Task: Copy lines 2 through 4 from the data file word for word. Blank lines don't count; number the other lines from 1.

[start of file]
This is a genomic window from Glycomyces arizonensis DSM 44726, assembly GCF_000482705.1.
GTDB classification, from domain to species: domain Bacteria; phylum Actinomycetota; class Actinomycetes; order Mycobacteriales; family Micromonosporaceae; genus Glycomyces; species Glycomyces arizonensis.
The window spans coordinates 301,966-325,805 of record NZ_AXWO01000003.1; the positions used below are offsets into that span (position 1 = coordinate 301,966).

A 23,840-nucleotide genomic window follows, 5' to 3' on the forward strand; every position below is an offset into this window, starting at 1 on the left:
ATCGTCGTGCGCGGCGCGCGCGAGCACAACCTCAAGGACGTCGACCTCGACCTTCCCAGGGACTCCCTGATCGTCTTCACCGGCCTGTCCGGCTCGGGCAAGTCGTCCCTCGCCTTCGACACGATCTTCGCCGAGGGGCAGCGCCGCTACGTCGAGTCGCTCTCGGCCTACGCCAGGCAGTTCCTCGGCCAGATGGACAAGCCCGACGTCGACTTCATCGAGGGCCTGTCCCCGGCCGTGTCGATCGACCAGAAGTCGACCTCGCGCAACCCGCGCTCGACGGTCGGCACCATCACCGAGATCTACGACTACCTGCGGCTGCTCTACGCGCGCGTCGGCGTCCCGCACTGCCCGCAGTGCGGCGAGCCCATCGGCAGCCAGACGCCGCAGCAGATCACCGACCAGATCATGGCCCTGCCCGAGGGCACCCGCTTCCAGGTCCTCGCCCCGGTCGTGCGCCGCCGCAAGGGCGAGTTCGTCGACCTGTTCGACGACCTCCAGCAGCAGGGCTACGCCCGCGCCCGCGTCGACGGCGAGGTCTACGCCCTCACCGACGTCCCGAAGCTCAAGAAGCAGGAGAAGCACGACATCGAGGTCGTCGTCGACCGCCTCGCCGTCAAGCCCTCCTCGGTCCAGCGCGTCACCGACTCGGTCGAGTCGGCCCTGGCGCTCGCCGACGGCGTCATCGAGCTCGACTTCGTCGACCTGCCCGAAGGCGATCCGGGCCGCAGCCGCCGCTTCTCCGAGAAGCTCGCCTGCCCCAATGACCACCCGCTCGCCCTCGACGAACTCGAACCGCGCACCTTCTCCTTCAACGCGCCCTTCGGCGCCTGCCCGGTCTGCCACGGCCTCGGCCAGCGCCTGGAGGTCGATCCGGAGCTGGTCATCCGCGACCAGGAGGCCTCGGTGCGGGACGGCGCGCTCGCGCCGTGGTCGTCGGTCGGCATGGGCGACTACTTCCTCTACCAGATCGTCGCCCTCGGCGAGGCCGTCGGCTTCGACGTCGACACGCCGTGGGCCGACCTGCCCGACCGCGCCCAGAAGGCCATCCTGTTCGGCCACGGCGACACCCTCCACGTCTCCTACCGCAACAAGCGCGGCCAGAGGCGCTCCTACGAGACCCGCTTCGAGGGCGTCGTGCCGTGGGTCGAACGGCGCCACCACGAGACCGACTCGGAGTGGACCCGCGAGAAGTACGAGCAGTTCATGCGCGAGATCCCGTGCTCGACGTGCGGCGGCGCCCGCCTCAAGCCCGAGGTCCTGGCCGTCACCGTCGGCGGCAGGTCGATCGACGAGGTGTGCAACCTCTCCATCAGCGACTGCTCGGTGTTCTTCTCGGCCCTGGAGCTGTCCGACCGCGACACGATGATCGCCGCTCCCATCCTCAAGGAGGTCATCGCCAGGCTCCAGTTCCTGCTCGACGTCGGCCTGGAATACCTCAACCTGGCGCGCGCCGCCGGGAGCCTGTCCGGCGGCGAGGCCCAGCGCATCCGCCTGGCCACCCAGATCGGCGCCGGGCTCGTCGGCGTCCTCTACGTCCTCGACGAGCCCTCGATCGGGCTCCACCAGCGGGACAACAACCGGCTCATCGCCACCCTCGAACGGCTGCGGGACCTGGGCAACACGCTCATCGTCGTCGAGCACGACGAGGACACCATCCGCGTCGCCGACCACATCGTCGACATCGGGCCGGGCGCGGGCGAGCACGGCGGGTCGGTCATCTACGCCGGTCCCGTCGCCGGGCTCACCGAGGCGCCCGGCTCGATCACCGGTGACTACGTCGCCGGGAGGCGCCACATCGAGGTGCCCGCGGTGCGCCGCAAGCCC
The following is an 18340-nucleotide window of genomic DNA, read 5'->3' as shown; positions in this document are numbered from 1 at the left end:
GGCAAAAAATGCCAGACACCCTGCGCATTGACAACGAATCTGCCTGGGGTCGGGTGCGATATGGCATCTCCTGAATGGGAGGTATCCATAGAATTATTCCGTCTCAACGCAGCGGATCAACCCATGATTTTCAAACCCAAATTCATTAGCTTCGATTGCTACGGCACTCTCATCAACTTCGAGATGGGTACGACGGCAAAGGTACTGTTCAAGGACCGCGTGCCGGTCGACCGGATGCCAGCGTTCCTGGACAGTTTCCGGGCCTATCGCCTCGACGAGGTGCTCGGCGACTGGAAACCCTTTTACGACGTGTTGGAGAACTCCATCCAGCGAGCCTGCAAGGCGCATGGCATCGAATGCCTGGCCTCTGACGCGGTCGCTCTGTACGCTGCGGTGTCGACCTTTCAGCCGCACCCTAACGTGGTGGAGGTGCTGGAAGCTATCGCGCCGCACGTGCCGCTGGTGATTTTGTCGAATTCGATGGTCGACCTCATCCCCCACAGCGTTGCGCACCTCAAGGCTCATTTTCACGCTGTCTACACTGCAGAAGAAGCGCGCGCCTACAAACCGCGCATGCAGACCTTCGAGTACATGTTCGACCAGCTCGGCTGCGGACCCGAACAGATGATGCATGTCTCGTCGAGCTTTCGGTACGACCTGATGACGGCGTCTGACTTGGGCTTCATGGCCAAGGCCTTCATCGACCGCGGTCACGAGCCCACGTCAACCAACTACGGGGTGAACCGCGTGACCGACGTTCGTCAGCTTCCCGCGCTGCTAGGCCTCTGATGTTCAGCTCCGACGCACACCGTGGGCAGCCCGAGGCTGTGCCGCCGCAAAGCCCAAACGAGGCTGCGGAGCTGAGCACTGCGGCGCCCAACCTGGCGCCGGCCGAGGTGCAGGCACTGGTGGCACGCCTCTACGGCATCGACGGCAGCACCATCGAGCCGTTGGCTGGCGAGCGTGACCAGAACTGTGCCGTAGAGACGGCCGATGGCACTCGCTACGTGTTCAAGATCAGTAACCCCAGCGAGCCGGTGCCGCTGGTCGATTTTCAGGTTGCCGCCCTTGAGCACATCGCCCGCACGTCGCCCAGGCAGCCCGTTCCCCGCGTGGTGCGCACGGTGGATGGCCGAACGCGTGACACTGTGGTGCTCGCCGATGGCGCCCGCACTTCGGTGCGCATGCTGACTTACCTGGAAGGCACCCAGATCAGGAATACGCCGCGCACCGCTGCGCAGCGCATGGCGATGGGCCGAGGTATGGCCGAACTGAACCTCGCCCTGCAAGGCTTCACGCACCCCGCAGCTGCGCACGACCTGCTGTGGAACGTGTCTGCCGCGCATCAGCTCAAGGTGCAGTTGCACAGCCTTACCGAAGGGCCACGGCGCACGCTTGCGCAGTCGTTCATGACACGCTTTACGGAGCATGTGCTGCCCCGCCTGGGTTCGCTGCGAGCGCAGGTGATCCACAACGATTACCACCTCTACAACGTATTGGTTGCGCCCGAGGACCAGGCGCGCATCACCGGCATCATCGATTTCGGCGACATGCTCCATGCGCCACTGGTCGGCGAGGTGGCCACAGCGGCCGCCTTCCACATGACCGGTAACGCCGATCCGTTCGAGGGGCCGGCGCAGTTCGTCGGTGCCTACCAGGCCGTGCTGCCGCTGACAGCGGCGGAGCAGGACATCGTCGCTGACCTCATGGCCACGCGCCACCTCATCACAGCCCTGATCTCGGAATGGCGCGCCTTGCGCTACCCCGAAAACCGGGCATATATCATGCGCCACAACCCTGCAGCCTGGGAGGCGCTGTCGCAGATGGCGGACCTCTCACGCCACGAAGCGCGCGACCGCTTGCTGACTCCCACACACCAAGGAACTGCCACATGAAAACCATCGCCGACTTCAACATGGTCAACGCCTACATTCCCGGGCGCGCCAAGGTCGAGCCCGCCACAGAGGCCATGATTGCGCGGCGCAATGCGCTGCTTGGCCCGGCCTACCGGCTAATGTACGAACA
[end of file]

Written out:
GTDB classification, from domain to species: domain Bacteria; phylum Actinomycetota; class Actinomycetes; order Mycobacteriales; family Micromonosporaceae; genus Glycomyces; species Glycomyces arizonensis.
The window spans coordinates 301,966-325,805 of record NZ_AXWO01000003.1; the positions used below are offsets into that span (position 1 = coordinate 301,966).

A 23,840-nucleotide genomic window follows, 5' to 3' on the forward strand; every position below is an offset into this window, starting at 1 on the left: